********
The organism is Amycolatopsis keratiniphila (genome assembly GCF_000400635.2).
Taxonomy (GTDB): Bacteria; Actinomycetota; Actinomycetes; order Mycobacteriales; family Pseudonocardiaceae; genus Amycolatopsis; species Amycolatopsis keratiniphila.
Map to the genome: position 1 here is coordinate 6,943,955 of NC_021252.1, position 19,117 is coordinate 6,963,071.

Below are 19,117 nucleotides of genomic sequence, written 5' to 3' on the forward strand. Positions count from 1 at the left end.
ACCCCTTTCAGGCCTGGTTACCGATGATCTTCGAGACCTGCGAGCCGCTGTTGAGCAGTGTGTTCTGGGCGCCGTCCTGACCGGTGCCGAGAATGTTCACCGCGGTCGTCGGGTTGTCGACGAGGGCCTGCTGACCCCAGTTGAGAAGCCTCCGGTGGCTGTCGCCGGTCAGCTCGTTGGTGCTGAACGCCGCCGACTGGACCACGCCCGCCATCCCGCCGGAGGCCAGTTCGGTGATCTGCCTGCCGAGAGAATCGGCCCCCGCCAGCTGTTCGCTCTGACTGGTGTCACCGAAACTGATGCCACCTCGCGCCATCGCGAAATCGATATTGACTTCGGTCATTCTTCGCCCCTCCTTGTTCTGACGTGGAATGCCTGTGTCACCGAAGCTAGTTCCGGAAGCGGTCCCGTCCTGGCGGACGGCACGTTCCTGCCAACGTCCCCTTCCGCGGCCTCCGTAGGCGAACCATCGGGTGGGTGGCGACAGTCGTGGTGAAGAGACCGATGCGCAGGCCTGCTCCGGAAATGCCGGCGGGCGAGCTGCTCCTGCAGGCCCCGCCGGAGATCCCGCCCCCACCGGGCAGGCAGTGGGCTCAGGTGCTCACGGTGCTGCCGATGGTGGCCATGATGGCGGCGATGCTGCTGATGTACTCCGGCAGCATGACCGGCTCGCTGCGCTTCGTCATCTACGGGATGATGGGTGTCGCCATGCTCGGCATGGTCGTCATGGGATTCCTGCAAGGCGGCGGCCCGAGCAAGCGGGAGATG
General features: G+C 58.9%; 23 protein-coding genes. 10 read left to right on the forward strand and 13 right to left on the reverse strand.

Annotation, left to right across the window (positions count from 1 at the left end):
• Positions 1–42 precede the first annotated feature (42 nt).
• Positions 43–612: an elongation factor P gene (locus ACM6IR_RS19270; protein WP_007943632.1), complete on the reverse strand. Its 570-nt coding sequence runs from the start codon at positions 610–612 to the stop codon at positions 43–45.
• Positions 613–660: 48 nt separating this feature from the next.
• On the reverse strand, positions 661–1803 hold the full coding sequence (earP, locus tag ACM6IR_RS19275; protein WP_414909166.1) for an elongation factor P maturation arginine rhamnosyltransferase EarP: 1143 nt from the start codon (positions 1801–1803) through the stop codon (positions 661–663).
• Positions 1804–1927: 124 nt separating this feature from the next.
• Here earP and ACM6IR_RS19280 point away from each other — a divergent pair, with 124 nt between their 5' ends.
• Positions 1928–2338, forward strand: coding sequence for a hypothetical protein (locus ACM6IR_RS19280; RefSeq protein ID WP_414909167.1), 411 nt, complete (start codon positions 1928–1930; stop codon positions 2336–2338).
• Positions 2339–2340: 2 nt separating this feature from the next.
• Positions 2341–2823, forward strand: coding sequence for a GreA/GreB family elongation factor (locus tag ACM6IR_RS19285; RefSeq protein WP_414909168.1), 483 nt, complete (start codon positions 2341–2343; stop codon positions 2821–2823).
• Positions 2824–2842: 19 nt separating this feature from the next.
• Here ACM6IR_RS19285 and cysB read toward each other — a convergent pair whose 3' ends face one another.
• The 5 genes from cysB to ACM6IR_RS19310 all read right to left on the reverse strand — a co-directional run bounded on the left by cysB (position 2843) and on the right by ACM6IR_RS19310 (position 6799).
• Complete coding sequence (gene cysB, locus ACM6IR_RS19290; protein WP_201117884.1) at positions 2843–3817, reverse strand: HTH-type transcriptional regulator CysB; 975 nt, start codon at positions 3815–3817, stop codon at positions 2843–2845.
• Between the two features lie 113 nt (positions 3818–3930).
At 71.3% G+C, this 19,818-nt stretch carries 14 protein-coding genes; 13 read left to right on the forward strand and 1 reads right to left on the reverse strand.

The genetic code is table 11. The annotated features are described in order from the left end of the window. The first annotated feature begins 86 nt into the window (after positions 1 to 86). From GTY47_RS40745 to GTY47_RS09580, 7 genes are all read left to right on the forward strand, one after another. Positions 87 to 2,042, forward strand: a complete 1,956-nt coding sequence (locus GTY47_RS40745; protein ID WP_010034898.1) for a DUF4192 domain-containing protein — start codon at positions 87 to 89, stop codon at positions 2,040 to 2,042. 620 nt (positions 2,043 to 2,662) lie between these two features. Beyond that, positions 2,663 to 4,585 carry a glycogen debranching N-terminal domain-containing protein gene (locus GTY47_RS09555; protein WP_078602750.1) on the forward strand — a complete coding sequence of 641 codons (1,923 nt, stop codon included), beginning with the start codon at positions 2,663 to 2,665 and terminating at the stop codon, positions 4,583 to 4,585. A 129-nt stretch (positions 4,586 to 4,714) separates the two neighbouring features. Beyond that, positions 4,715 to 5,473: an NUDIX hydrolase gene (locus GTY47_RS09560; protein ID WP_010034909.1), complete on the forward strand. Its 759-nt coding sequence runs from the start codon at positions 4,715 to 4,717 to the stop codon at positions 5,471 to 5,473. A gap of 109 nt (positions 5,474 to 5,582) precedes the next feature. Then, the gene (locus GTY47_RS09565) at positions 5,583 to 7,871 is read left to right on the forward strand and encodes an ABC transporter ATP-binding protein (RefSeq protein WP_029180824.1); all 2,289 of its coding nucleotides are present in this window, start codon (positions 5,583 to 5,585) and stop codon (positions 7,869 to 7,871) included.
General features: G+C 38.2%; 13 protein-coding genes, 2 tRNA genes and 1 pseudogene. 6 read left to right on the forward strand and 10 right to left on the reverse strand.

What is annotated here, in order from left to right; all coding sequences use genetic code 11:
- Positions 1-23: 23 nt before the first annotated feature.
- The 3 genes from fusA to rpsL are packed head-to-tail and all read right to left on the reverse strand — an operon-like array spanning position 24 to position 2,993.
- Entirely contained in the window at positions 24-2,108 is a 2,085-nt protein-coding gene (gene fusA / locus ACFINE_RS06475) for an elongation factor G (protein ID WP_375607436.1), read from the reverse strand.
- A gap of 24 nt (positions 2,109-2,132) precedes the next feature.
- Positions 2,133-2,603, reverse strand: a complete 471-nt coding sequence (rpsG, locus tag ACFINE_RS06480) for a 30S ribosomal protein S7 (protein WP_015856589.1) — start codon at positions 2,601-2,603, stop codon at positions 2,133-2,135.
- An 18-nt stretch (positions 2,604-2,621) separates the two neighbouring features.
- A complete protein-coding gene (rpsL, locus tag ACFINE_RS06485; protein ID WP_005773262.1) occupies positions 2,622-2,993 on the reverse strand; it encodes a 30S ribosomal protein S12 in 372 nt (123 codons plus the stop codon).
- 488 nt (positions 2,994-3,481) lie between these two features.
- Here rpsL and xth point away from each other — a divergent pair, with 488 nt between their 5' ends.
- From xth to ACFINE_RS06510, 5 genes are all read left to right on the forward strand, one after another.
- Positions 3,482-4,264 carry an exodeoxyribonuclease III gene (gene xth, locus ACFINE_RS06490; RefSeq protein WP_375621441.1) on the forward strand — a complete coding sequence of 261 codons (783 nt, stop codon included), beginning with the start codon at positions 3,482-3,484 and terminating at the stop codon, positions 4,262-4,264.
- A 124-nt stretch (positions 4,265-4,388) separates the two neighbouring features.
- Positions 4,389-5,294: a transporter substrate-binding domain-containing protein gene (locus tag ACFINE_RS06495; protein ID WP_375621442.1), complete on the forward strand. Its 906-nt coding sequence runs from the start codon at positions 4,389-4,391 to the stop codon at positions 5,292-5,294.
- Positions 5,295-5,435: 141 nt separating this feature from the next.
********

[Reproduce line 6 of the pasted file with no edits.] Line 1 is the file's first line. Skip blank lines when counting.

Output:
General features: G+C 58.9%; 23 protein-coding genes. 10 read left to right on the forward strand and 13 right to left on the reverse strand.